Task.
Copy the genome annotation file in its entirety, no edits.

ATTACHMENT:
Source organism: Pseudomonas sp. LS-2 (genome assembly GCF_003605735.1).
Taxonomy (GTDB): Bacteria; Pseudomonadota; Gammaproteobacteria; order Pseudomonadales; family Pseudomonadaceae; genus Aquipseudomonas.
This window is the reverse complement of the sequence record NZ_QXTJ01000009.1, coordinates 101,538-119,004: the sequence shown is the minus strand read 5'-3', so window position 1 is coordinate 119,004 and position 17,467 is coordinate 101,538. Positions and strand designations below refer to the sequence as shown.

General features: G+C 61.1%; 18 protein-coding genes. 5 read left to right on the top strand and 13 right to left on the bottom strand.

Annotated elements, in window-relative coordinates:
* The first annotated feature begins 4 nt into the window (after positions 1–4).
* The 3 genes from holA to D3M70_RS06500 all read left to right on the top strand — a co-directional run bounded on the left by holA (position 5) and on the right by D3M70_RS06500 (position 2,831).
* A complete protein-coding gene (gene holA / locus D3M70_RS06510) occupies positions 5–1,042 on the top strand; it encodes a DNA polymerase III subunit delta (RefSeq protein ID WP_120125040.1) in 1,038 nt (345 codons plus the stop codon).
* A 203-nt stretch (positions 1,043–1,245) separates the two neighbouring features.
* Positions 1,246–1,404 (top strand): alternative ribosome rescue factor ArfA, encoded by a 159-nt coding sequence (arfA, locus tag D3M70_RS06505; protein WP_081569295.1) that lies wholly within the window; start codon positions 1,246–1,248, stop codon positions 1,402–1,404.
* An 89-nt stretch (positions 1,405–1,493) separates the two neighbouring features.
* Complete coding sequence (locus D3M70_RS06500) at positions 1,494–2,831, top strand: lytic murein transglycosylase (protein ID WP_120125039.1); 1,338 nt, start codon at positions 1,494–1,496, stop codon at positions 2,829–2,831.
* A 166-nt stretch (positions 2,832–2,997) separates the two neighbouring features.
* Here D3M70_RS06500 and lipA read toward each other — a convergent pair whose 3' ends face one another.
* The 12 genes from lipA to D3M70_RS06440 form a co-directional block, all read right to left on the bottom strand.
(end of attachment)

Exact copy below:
Source organism: Pseudomonas sp. LS-2 (genome assembly GCF_003605735.1).
Taxonomy (GTDB): Bacteria; Pseudomonadota; Gammaproteobacteria; order Pseudomonadales; family Pseudomonadaceae; genus Aquipseudomonas.
This window is the reverse complement of the sequence record NZ_QXTJ01000009.1, coordinates 101,538-119,004: the sequence shown is the minus strand read 5'-3', so window position 1 is coordinate 119,004 and position 17,467 is coordinate 101,538. Positions and strand designations below refer to the sequence as shown.

General features: G+C 61.1%; 18 protein-coding genes. 5 read left to right on the top strand and 13 right to left on the bottom strand.

Annotated elements, in window-relative coordinates:
* The first annotated feature begins 4 nt into the window (after positions 1–4).
* The 3 genes from holA to D3M70_RS06500 all read left to right on the top strand — a co-directional run bounded on the left by holA (position 5) and on the right by D3M70_RS06500 (position 2,831).
* A complete protein-coding gene (gene holA / locus D3M70_RS06510) occupies positions 5–1,042 on the top strand; it encodes a DNA polymerase III subunit delta (RefSeq protein ID WP_120125040.1) in 1,038 nt (345 codons plus the stop codon).
* A 203-nt stretch (positions 1,043–1,245) separates the two neighbouring features.
* Positions 1,246–1,404 (top strand): alternative ribosome rescue factor ArfA, encoded by a 159-nt coding sequence (arfA, locus tag D3M70_RS06505; protein WP_081569295.1) that lies wholly within the window; start codon positions 1,246–1,248, stop codon positions 1,402–1,404.
* An 89-nt stretch (positions 1,405–1,493) separates the two neighbouring features.
* Complete coding sequence (locus D3M70_RS06500) at positions 1,494–2,831, top strand: lytic murein transglycosylase (protein ID WP_120125039.1); 1,338 nt, start codon at positions 1,494–1,496, stop codon at positions 2,829–2,831.
* A 166-nt stretch (positions 2,832–2,997) separates the two neighbouring features.
* Here D3M70_RS06500 and lipA read toward each other — a convergent pair whose 3' ends face one another.
* The 12 genes from lipA to D3M70_RS06440 form a co-directional block, all read right to left on the bottom strand.